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MotoGP, Binder: “The arrival of technicians from Ducati? Now all the innovations work.”

“I’m happy to have Miller on board because he knows the Desmosedici well. It’s the bike to beat. We’ve struggled in the past 2 years, and I finished 6th in the championship. I could be in the top three.”

MotoGP: Binder: “The arrival of technicians from Ducati? Now all the innovations work.”

There are many who think Brad Binder is the most underrated rider in the MotoGP, and they’re probably not wrong. In terms of victories, Oliveira did better than he did, but the South African rider is consistent, with a speed that shouldn’t be taken lightly, while his 6th place in 2022 – with a KTM that also suffered several problems – shouldn’t go unnoticed. If the RC16 manages to progress in what it’s lacking, we’ll probably have to get used to seeing Brad in positions that matter, and he’s the first to be convinced of this.

The last two years have been tough. We worked hard, even it it wasn’t easy,” he emphasized. “Despite everything, I finished sixth in both seasons, so why couldn’t I be in the top three? I think I can do it.

What do you think about Miller’s arrival?
It’s a great thing to have Jack on board, because he knows the Ducati well. At the moment, it’s the bike to beat, so it’ll offer us a great opportunity to understand what direction we need to take. Something has already happened, and the best is yet to come. The most important thing is that Jack has confirmed what areas we need to work in, and it was nice to find out that he thinks like me.

Not only did a rider come from Ducati, but also technicians and managers. How has the way you work changed?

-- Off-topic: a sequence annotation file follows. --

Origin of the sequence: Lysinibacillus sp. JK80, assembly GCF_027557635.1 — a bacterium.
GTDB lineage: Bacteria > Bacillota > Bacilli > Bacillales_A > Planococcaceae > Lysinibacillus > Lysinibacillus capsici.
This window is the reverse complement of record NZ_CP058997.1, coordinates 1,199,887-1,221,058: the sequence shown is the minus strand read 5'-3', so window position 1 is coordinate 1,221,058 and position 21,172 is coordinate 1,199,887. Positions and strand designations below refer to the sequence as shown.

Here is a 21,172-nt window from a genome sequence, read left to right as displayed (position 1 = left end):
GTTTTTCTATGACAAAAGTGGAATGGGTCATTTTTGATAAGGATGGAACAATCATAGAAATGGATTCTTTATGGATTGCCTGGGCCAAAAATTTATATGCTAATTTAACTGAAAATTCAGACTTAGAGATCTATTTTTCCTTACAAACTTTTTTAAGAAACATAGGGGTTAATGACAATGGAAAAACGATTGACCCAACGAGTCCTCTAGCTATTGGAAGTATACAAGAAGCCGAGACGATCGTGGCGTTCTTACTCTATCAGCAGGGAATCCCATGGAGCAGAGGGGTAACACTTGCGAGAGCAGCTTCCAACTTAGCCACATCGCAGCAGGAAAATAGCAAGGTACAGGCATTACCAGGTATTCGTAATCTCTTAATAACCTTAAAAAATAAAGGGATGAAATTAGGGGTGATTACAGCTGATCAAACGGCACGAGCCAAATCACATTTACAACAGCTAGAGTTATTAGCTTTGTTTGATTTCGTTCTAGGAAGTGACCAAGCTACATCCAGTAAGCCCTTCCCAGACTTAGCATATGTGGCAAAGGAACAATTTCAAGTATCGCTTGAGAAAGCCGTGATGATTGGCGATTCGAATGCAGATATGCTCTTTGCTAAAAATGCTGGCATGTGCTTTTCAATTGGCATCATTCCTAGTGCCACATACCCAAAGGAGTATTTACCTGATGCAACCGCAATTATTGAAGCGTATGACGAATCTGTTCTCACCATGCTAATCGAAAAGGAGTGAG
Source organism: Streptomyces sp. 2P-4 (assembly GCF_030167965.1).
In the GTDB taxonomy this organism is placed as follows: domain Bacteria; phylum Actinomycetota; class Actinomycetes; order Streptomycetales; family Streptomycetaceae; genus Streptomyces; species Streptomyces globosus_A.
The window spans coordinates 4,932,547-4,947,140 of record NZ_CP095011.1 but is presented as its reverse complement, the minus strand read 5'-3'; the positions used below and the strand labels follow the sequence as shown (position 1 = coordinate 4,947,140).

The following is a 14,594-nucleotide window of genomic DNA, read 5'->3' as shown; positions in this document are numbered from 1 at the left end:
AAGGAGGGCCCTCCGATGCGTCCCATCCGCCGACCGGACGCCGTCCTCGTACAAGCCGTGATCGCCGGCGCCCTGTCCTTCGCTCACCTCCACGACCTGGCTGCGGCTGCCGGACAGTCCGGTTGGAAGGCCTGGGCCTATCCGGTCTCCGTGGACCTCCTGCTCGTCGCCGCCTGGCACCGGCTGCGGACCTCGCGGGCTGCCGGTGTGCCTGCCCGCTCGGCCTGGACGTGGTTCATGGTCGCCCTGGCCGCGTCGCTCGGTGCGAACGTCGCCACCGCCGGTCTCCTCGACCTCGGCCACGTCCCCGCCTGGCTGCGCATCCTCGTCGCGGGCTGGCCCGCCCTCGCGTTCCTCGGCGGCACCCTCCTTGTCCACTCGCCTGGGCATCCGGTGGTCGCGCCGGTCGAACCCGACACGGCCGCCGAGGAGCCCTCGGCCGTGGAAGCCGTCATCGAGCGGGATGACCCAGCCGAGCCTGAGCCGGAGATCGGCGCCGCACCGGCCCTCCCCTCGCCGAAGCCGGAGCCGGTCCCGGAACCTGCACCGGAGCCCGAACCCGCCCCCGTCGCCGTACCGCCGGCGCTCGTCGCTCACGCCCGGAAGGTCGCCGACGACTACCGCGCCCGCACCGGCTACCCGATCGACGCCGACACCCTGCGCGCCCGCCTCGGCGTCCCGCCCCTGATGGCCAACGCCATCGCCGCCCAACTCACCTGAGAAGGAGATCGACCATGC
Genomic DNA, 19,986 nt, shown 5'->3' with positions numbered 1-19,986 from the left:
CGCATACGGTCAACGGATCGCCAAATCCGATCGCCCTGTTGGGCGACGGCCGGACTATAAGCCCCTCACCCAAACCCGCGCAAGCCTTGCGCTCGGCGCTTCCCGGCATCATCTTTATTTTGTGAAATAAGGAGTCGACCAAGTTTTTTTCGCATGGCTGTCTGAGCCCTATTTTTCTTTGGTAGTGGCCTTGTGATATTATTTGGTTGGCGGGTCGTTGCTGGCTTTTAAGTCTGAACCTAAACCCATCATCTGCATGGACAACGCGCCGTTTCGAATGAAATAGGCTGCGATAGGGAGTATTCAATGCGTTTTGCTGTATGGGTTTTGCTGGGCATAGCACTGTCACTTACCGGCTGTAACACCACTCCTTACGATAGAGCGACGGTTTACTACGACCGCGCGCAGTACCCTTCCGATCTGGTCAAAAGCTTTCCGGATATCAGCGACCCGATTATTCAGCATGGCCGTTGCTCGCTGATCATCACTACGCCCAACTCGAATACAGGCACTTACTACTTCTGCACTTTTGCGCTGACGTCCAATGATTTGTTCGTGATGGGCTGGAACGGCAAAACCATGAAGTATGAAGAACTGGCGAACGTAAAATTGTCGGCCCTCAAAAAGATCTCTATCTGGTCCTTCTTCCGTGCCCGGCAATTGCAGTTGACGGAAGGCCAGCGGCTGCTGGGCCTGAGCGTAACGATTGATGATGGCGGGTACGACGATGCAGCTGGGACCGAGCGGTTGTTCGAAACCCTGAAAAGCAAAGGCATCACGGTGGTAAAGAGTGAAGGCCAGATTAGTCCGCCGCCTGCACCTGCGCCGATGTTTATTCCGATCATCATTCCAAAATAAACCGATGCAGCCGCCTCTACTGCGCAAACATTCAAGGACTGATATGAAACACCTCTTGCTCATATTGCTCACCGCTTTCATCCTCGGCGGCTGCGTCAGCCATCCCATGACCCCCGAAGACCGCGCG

There are many new faces, and there have been changes. In the past, we’d sometimes take shots in the dark, while now we have innovations that solve a specific problem. It may seem like development is slower, but every new piece is always a step forward. This gives more stability and is definitely a positive thing.

Where does the RC16 have problems?
Braking, and it’s not easy to improve. The goal is to progress when braking hard, so as to make the bike go quickly, and then take advantage of all the horsepower in acceleration.

You have a busy season ahead of you with 42 races.
I’m excited about the introduction of the sprint race. I’ve never been a big fan of the FP4,” he said laughing. “I know it’s important for choosing  the tires, but I prefer racing.

KTM’s top brass wants the title as soon as possible.
I’ve never talked about goals with them, but we clearly all want to win. For me, the most important thing will be to improve compared to last season.

They say you’re a Sunday rider because you give it your all in the race.
I hope to become a Saturday rider soon too,” he laughed. “We’ve often struggled in qualifying, but I know we’ll improve on the fast lap when we find a way to make the most of the new tires, and the progress in braking is part of this process. We’re, therefore, working in the right direction. I’m optimistic for this season. We’re no longer in the situation of having to recuperate three seconds per lap. Two or three tenths would be enough. We’re close.


Translated by Leila Myftija

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